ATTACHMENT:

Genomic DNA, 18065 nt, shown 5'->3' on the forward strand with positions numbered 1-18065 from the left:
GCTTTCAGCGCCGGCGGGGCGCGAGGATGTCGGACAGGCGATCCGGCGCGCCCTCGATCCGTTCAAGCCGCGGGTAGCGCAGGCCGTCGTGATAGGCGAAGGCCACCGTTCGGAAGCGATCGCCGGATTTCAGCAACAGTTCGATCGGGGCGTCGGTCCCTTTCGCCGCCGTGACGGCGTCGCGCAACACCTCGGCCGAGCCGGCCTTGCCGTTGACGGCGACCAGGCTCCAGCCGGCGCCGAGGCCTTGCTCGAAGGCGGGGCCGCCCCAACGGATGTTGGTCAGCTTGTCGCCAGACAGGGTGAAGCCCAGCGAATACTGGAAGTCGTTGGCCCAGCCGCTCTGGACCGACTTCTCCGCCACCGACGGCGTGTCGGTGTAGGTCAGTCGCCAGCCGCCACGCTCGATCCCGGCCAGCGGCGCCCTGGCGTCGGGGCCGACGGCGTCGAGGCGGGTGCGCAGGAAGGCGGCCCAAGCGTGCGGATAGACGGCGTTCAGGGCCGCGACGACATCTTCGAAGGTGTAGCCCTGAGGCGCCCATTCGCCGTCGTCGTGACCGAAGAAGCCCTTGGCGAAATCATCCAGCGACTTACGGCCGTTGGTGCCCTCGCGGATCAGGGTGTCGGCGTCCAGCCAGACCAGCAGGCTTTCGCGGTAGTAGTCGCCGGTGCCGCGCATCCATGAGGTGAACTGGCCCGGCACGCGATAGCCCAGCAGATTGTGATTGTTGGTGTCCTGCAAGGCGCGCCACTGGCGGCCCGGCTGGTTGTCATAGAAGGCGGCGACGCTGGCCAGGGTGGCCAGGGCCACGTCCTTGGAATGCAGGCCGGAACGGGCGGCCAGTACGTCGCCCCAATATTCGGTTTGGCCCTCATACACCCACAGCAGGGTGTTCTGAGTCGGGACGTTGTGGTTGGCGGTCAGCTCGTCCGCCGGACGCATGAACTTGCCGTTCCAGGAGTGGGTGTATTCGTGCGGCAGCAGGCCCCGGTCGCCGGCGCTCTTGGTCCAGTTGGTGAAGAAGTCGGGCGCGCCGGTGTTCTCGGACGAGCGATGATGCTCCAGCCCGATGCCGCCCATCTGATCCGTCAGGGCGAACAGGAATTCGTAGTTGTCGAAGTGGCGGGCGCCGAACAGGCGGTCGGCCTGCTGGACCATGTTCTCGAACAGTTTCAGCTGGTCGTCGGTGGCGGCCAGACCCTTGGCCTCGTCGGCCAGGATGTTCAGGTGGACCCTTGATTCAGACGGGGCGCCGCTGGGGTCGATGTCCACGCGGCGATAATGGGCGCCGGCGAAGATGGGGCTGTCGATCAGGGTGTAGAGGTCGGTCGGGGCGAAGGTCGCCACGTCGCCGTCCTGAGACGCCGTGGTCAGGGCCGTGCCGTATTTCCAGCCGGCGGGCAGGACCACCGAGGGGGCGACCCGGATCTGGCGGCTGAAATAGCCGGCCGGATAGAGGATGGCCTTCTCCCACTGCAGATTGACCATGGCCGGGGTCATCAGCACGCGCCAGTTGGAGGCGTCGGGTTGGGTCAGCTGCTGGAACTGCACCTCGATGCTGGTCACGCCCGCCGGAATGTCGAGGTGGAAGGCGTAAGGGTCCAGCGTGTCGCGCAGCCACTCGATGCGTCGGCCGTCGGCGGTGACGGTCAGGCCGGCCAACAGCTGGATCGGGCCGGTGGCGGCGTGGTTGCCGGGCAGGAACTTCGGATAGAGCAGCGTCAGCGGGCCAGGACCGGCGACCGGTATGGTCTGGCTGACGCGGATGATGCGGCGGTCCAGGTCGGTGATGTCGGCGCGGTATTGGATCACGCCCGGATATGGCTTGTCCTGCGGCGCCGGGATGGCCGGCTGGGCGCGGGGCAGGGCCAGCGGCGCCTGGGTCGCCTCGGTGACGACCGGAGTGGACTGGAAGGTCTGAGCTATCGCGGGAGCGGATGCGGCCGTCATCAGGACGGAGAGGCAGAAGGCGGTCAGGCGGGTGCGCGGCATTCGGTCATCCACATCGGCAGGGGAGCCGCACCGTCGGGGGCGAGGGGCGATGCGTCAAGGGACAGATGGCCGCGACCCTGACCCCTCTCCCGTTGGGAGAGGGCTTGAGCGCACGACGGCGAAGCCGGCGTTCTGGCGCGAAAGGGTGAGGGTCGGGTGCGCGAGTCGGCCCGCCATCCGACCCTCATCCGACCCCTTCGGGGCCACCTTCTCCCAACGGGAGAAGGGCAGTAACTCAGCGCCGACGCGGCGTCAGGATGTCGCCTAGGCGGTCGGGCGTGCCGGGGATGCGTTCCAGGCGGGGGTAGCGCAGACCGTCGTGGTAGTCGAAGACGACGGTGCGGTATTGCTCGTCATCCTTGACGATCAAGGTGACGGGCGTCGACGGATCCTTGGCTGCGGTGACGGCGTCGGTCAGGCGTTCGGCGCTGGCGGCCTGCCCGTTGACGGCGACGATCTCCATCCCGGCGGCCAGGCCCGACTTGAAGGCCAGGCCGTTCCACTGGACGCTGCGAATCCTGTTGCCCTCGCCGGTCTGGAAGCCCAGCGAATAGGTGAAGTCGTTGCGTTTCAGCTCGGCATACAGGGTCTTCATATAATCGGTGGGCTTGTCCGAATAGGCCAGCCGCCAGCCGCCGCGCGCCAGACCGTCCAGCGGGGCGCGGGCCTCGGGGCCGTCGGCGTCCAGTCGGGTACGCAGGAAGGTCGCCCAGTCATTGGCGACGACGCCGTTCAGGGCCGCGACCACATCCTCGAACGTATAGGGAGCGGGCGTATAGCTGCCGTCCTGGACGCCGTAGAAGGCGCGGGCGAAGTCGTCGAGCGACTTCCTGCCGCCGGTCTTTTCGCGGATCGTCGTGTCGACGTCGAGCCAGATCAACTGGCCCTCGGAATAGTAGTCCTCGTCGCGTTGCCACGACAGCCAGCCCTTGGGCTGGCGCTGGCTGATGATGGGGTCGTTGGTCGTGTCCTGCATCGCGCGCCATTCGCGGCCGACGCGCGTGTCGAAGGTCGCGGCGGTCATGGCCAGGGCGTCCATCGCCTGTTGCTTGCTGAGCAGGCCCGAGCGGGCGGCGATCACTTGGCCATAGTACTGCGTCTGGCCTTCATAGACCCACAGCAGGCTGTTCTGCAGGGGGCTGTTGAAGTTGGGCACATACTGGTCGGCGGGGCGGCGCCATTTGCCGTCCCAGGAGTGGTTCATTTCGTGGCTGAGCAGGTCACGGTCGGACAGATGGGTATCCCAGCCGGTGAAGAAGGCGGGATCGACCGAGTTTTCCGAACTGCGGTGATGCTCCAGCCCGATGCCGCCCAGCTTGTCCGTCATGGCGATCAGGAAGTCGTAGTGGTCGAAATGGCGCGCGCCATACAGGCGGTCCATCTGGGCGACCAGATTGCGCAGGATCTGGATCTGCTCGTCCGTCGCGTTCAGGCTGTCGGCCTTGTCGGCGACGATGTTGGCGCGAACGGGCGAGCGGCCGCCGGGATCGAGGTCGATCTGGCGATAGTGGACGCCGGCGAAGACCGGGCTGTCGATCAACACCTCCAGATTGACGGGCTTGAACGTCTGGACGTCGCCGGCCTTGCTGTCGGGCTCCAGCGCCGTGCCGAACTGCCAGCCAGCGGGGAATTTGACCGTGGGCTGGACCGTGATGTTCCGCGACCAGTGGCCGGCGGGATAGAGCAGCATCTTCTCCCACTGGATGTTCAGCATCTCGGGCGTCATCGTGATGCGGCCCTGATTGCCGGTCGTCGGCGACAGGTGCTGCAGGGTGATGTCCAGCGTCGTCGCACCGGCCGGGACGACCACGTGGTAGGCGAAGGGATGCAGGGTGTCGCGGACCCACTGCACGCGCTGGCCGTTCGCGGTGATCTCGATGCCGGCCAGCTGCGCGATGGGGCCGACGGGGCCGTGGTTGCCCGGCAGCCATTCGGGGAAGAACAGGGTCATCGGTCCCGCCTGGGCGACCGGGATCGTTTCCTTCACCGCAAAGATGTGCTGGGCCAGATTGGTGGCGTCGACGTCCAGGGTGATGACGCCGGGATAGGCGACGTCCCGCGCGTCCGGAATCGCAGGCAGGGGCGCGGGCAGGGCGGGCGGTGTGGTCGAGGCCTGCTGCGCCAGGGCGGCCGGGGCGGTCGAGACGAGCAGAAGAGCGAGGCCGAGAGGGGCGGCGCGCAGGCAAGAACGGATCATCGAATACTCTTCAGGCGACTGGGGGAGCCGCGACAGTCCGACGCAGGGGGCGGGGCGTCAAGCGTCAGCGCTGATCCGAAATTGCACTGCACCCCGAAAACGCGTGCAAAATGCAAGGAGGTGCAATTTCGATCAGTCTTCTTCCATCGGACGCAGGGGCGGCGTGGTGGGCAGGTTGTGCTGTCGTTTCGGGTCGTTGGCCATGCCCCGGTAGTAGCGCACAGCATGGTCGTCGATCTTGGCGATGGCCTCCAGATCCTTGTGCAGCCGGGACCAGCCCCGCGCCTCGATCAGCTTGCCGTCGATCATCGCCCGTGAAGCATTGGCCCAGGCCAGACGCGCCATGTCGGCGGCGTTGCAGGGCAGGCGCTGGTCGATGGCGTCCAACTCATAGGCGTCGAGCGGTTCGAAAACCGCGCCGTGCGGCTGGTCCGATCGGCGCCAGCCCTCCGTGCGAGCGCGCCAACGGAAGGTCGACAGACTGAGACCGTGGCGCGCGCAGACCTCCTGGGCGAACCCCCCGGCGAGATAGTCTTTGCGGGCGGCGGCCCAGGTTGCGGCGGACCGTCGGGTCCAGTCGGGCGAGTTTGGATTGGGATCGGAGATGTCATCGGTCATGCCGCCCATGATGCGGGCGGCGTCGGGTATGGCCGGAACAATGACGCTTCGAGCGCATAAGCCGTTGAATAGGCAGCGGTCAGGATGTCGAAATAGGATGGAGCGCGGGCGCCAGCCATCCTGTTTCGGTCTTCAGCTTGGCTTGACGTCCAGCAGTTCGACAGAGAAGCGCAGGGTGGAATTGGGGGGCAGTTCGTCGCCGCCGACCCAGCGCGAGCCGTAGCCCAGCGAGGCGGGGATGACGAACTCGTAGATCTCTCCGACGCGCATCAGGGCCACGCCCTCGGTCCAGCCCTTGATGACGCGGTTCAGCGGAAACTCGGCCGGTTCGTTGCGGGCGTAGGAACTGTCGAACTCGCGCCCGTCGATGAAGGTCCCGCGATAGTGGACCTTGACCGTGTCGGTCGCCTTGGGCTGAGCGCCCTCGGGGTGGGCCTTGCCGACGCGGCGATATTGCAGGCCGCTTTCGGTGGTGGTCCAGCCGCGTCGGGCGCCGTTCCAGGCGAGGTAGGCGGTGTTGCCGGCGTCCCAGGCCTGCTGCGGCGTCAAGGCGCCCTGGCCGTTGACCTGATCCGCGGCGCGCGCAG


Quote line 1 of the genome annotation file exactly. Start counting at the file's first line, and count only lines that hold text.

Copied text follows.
Genomic DNA, 18065 nt, shown 5'->3' on the forward strand with positions numbered 1-18065 from the left: